Friday, August 17, 2012

Six Travel Tips That Save Time, Money, and Headaches

Traveling today, more than ever, can be a real nightmare. Baggage fees, delayed flights, and lines longer than the Nile can contribute to a day that can't be saved... even with the usual two martinis. However, as with anything painful, you can always do SOME things to make the best of an unpleasant situation.


That's right! Traveling means starting before you even get out the door. My biggest challenge is keeping my weight under control. Er, that is to say, the weight of my LUGGAGE. 50 pounds is only going to cost me a "normal" charge, whereas 70 pounds is an "overweight" (extra charge) bag. They won't even take anything heavier than that anymore at the check-in.

Get There Early

According to the U.S. Transportation Authority, arrive 2 hours before your domestic flight departs, three for an international one. By not running as late as a little White Rabbit, you won't be edgy, you'll have some time to get fueled up, and oh yeah... you'll make it onto the plane!

Eat Right for Flight

Sure, eating a bellyful of bacon and biscuits seems like a good idea when you first wake up, but you'll regret it 2 hours into your flight. Carbs expand in your stomach, due to the low air pressure in an airplane cabin. Also, throughout your travel day, be sure to drink plenty of water. The air you breathe at altitude lacks the usual moisture, so your body loses more fluids than normal.

Where Did I Put That Passport?

One of the most valuable lessons, especially for someone as absent-minded as I can be sometimes, is to have a designated spot for each of your items. For instance, I keep my passport, boarding passes,  and my itinerary in a little pocket that is easily accessible (but that has a zipper) in my rolling carry-on.  Having a pocket or place for each item will prevent you from losing time, and possibly avoid hair-pulling, looking for that item.

Fly Comfortably

Comfortable clothing is essential on travel day. Most people can't pull off the "pajamas and slippers" look, but if personal appearance doesn't matter to you, I say go for it! To everyone else, I'd suggest loose-fitting garments, made of cotton.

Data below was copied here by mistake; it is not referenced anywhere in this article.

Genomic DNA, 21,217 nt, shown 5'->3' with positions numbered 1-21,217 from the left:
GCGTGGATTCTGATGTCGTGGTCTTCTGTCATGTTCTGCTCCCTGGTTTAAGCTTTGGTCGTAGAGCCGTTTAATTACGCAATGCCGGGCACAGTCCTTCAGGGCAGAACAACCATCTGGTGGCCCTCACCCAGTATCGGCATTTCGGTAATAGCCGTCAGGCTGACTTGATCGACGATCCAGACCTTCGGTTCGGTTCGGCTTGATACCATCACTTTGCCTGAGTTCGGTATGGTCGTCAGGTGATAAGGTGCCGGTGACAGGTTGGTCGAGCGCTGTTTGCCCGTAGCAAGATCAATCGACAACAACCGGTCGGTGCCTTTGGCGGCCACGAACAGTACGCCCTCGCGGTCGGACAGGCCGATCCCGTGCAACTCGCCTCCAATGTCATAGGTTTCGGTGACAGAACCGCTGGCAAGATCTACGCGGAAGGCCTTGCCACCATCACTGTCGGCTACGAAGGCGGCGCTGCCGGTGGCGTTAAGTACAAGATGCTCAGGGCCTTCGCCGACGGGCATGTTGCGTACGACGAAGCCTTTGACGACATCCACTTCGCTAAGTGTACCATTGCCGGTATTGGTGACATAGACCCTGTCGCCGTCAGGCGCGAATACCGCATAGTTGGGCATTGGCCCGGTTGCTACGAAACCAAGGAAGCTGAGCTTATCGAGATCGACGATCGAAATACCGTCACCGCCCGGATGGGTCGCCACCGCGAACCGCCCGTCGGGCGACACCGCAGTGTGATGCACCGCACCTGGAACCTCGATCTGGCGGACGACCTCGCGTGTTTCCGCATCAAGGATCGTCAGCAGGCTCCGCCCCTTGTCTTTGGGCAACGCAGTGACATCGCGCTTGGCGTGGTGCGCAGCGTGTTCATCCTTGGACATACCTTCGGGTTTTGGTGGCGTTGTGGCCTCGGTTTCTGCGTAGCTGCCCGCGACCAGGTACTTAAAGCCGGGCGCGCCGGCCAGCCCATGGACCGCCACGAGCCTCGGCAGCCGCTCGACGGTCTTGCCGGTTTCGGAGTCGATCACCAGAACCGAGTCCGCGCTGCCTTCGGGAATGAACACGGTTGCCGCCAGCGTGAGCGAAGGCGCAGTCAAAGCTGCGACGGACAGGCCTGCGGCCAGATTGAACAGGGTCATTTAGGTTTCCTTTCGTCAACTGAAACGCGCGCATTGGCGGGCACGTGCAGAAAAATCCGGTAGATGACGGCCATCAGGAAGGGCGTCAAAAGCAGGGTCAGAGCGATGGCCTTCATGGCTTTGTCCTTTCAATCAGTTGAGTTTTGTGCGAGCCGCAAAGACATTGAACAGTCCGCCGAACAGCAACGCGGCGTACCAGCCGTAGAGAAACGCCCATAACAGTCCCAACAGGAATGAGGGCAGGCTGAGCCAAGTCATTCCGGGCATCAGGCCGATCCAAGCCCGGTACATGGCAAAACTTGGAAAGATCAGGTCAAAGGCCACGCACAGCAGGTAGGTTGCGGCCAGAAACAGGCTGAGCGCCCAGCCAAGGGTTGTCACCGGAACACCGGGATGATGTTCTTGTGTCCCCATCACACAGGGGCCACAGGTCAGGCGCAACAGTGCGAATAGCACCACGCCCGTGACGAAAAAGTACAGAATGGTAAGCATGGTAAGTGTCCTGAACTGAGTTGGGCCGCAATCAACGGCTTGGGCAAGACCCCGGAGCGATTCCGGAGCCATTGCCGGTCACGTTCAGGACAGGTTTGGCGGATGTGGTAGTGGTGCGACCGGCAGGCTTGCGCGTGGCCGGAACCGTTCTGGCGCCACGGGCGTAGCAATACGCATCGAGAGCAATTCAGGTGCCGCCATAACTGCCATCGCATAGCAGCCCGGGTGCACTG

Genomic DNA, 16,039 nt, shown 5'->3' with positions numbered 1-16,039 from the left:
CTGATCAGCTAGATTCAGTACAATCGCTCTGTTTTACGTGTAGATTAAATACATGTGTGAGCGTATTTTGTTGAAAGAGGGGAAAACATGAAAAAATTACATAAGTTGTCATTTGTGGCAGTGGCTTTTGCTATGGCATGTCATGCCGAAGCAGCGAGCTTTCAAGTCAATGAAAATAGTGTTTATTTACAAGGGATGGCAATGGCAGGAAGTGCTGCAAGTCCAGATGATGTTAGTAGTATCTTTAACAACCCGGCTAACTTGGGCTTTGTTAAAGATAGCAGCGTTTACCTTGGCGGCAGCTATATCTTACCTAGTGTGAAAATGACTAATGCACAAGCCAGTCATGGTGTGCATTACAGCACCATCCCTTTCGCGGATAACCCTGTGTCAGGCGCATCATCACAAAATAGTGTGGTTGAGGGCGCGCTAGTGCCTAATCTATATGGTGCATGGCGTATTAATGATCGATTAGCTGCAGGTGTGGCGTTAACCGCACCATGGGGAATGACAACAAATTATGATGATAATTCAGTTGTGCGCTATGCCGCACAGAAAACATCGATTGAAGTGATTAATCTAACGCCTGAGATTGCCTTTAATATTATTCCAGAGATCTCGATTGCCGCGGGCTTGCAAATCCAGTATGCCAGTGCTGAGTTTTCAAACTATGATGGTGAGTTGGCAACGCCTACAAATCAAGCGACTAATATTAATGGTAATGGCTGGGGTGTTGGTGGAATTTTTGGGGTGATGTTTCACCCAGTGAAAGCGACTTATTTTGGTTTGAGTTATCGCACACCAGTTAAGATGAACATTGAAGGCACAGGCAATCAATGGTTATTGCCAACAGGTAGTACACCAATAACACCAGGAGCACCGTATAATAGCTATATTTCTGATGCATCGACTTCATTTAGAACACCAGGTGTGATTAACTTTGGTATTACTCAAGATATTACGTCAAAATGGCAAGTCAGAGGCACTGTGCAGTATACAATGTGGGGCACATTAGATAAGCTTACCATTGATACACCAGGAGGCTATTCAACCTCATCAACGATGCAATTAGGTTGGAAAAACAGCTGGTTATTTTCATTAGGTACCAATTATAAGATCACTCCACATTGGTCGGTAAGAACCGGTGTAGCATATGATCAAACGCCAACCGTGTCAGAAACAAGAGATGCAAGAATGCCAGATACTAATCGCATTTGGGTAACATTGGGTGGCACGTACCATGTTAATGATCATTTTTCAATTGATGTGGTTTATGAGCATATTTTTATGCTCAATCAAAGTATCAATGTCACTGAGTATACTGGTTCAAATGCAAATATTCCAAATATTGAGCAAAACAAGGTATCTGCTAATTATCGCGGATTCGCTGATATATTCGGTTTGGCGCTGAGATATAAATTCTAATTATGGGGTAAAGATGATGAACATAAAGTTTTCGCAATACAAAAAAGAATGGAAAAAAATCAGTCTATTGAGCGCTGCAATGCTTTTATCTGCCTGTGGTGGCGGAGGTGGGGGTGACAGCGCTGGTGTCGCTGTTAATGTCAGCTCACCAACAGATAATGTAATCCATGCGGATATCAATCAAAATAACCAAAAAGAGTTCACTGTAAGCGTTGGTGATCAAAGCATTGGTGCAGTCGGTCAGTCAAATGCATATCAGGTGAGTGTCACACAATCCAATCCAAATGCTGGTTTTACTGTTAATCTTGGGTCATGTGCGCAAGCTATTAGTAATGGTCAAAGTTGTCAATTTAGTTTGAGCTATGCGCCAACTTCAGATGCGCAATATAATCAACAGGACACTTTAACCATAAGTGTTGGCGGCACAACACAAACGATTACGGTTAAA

I also always pack an extra pair of socks (sometimes TWO pair) so I can change them when I get onto my connecting flight. If it's an especially long flight, I bring along an extra pair of boxers as well.
As for footwear, slip-on/off shoes or sandals are great, and they are great for going through the security screening process. That brings us to...


Yeah, these rules have been around forever, but I gonna put 'em here anyways:
If you have liquids, make sure that they fit in a Quart-sized bag with individual containers no bigger than 3 oz.
Power cords should be neatly wrapped with velcro or a rubber band.
Take your laptops out of briefcases/backpacks. (They can remain in neoprene sleeves though.)
Whew... now that's over with!
Seriously, though, if you remember only one thing about going through TSA screening, it's this:
Whatever you do, don't give anyone in this area a hard time... not even a little bit. Let them pat you down (but no grabbing!), swab your carry-on, or whatever it takes to move along... then it's off to your destination!

Hopefully this will help the next time you have a day spent entirely on-the-move. May it be as painless as possible!

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